So quite a few things have happened since my last post on where I want to go with my writing, and while it hasn’t changed the direction I want to go in, it has inspired me to go even further in the non-commercial direction for my novels.
Here are the things that have changed my thinking:
- I published The Crow Prince, a dark erotic fantasy novella, and it did better with dark romance readers than I expected.
- I’ve seen several books trend in popularity among dark romance readers that aren’t romances.
- I discovered a new marketing framework that incorporates those who don’t write to market.
- I read a good dark fantasy romance book and just did not enjoy any of the parts that leaned into the romance.
Let’s go through each of these events in turn and expand on how they’ve nudged me toward a more radical novel genre direction.
The Crow Prince’s Reception
So let’s start with my late September release, The Crow Prince. It’s a 40K word novella featuring sharing, a MFM “romance,” and lots of fantasy plotting and worldbuilding. And it earned me more money than any previous book in just 5 days. From direct sales on my website. It bombed on Smashwords. Also, my beta readers absolutely loved the book, though they pined for a proper romance.
What does this tell me? That dark romance readers are willing to read other stuff, as long as there’s a hot, compelling villain and he gets with the heroine at the end. One path into more of a romance could be focusing on the heroine as a villain along with the hero.
Popularity of Non-Romance Novels in Dark Romance Groups
Over the past few months, I’ve noticed quite a few non-romance books make a big splash in dark romance groups. They all feature dark eroticism, lots of messed up “pitch black” elements, and are novel-length.
What does this tell me? Like with my own novella, dark romance readers are willing to read stuff besides romance, as long as it features a hot, compelling villain and lots of dark eroticism. Books that really lean into the blood and gore and elements of pitch black seem to do really well too.
A New Marketing Framework for Success Without Writing to Market
This is probably the biggest and most recent discovery that has convinced me to be just a little braver with where I want to go as a novelist. I recently discovered a framework called the author ecosystem that divides marketing and sales approaches for indies into five major categories that often lead to success. The quiz said I was a forest—an author that doesn’t write to trend or genre convention. The advice for such an author made a lot of sense to me. It’s a path I think I can actually follow, which is super exciting.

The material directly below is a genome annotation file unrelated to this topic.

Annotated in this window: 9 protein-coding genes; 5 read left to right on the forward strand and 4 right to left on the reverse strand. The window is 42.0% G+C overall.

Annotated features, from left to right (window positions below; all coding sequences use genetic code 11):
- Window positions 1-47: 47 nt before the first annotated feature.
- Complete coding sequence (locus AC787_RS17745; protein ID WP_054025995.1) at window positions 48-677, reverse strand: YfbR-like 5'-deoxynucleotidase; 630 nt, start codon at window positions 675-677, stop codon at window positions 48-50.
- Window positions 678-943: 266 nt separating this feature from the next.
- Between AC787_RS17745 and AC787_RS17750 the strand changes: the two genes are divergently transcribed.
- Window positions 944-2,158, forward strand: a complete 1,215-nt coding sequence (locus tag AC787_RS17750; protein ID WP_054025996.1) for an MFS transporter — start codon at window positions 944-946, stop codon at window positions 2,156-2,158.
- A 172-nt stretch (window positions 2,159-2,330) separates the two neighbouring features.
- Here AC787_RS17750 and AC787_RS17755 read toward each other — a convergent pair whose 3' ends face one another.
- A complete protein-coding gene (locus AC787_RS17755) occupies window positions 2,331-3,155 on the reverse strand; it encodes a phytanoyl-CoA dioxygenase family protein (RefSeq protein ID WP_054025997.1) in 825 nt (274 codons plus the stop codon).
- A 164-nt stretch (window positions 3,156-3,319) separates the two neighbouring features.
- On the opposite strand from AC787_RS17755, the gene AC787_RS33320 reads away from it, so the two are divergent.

What does this tell me? That there’s room in the author world for those who don’t write precisely to market. And now I have a more focused framework that can serve as the blueprint for my marketing plan.
More Evidence That I Don’t Enjoy Romance
So I recently finished a big dark fantasy romance release. It was well-written with a great plot and characters, but I still only felt so-so about it because despite its relative darkness, it was sooo romantic. Every romancey scene made my interest wane. I couldn’t wait for those moments to end. Similarly, I’ve had so much trouble trying to make The Crow Prince into a dark romance. I dread the idea of weaving in romance beats because that’s so boring to me.
What does this tell me? This has been pretty self-evident to me from early on: I don’t like romance. I just don’t. I like some romance books despite the fact that they’re romances. Most of said books aren’t really romances, or they barely manage to qualify. But I do love dark love stories. I love dark eroticism. I love stories with full stories and complex characters. I love dark romance adjacent books.
Okay. So What Am I Doing Now?
I’m experimenting with the idea of writing dark erotic fantasy novels instead of dark fantasy romance. I absolutely love dark fantasy and dark erotic fiction, so that’s what I want to focus on writing novel-wise. I’m talking stuff like The Invisible Life of Addie LaRue, Shadow and Bone, and the newest Star Wars trilogy (the one with Kylo Ren), except far more adult, with explicit sex and violence and heroines who end up with the villain. And a greater focus on those villains and their complicated relationship with the heroine. That’s what I yearn for, so that’s what I’m going to write.
I still want to focus my erotica on short noncon smut and hope that brings in more consistent income.
I think my novels will be reasonably popular despite not being real romances, but the only way I’ll ever know is if I try.